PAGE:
OSHA Injury and Illness Recordkeeping and Reporting


OSHA Injury & Illness Recordkeeping & Reporting

As the calendar flips to February, it is important to review OSHA Injury and Illness Recordkeeping and Reporting. Each February through April, employers must post a summary of the injuries and illnesses recorded the previous year.

Many employers with more than 10 employees are required to keep a record of serious work-related injuries and illnesses. This information assists in the evaluation by employers, workers, and OSHA of overall safety in the workplace. In addition, it serves to better understand industry hazards and implement protections for workers to reduce and eliminate future workplace injuries and illnesses.

1904 - Subpart C - General Recording Criteria

Often, employers confuse insurance claims with OSHA Recordables. Several times during the year a client will ask Sentinel for a set a loss runs so they can complete their required OSHA Recordkeeping. As a reminder, there are key differences between an actual insurance “claim” and what OSHA considers a “recordable.” 

OSHA defines a recordable injury or illness as:

  • Any work-related fatality
  • Any work-related injury or illness that results in loss of consciousness, days away from work, restricted work, or transfer to another job
  • Any work-related injury or illness requiring medical treatment beyond first aid
  • Any work-related diagnosed case of cancer, chronic irreversible diseases, fractured or cracked bones or teeth, and punctured eardrums
  • There are also special recording criteria for work-related cases involving: needlesticks and sharps injuries; medical removal; hearing loss; and tuberculosis

While employers are required to complete both an OSHA Form 300 Log of Work-Related Injuries and Illnesses and the OSHA Form 300-A Summary of Work-Related Injuries and Illnesses, only the latter, is required to be posted in the workplace. A company must post the OSHA 300-A Summary by February 1 of the year following the year covered by the form and keep it posted until April 30 of that year (so on February 1, 2023, through April 30, 2023, the OSHA 300-A Summary for the entire 2022 year must be posted). Also, if requested, copies of the records must be provided to current and former employees, or their representatives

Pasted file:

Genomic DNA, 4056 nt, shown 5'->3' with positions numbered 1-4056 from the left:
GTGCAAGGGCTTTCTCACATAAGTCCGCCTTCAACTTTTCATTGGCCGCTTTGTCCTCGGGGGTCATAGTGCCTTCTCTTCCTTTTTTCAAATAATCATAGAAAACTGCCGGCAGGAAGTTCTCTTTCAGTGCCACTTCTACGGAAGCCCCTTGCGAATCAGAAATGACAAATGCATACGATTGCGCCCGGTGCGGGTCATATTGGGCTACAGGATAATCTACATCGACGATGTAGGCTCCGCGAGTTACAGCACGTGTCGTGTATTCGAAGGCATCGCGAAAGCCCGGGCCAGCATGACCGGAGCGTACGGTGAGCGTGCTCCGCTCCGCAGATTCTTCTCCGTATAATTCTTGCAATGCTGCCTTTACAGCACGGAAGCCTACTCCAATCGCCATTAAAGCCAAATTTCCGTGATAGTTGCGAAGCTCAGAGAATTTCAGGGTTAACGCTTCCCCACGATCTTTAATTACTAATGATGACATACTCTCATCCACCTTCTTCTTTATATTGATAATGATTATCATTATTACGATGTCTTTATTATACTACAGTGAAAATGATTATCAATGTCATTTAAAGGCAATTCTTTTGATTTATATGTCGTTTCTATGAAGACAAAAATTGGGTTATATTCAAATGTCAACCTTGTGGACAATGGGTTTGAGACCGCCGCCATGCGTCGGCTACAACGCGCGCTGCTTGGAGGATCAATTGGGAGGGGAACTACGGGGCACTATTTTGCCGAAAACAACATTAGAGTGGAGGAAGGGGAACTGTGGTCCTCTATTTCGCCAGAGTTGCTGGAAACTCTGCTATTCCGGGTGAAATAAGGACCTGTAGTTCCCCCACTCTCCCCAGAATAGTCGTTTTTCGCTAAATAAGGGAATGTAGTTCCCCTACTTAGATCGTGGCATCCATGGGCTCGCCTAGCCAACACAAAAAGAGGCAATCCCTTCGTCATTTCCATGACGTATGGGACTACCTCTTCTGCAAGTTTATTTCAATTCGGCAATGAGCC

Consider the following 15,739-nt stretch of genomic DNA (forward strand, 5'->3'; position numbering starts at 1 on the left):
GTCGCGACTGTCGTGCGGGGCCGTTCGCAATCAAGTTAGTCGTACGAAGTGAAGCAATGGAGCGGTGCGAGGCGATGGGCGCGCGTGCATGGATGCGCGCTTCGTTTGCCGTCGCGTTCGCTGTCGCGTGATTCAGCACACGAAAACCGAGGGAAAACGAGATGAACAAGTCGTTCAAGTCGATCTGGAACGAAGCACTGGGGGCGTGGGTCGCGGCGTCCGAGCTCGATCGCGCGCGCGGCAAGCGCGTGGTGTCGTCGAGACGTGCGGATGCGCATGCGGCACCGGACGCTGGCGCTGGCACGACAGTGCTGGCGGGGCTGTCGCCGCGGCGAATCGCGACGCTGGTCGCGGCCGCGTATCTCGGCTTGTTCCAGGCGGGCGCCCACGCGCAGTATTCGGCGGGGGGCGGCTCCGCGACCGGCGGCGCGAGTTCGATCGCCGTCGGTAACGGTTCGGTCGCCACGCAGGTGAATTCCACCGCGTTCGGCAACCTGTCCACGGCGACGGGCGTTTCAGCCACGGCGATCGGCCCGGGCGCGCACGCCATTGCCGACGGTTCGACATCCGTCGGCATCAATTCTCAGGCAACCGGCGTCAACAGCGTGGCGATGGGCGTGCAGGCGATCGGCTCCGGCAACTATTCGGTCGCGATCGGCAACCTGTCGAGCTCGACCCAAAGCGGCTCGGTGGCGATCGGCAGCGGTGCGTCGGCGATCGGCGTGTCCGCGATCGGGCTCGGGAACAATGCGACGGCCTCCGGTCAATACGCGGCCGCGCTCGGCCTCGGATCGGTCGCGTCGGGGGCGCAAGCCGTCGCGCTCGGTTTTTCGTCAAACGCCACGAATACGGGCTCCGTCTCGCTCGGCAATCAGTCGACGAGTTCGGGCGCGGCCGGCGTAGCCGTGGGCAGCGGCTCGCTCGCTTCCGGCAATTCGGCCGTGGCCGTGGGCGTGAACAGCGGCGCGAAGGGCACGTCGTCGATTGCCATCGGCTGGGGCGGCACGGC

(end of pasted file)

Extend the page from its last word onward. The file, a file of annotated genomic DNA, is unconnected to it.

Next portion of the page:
How To Know If You're Required

As far as the reporting regulation itself, you must first determine if you are required to post. The simple answer is “It Depends”. Keep in mind that ALL employers, including those partially exempted by reason or company size or industry classification, must report to OSHA any workplace incident that results in a fatality, in-patient hospitalization, amputation, or loss of an eye (See § 1904.39). For a list of industries that are covered by this recordkeeping rule, click here. Remember that employers must report any worker fatality within 8 hours and any amputation, loss of an eye, or hospitalization of a worker within 24 hours.

1. First, did your company or operation have ten or fewer employees at all times during the previous calendar year?

If so, your company is exempt from routinely keeping OSHA injury and illness records. We still recommend keeping up with this information as a best practice as the wording does specifically state “exempt from routinely keeping.” There are plenty of tools available for you to ease the burden of reporting.

2. Second, establishments in certain low-hazard industries are also partially exempt from routinely keeping OSHA injury and illness records.

This is unless they are asked in writing to do so by OSHA, the Bureau of Labor Statistics (BLS), or a state agency operating under the authority of OSHA or the BLS. The list that is made available by OSHA references for those operations that are “partially exempt”, is listed by the specific NAICS as well as industry description listed here. 

3. Lastly, some industries that were previously partially exempt have been reviewed and placed on the list of operations as now required to keep records.

This list doesn’t change often, but if you missed the memo, you might be surprised to find your operation added to the list below:


Navigating OSHA requirements is just one area where partnering with Sentinel can strengthen your overall risk management program. Contact the Sentinel Risk Performance Group today to learn how to further Safeguard Your Success.

Share on LinkedIn

About The Author

As Director of Risk Engineering, Dana’s professional passion puts Sentinel clients on the path to workplace safety, compliance, and optimal profitability.

Dana is widely known and well respected in the loss control arena. He provides workplace and occupational safety guidance and training and assures compliance standards are met for businesses with a diverse set of operational risk portfolios.

Dana is heavily involved with Carolina’s American General Contractors and American Traffic Safety Services Association where he is a committee member in both organizations in efforts to advance safety and health for Sentinel clients and the construction industry abroad.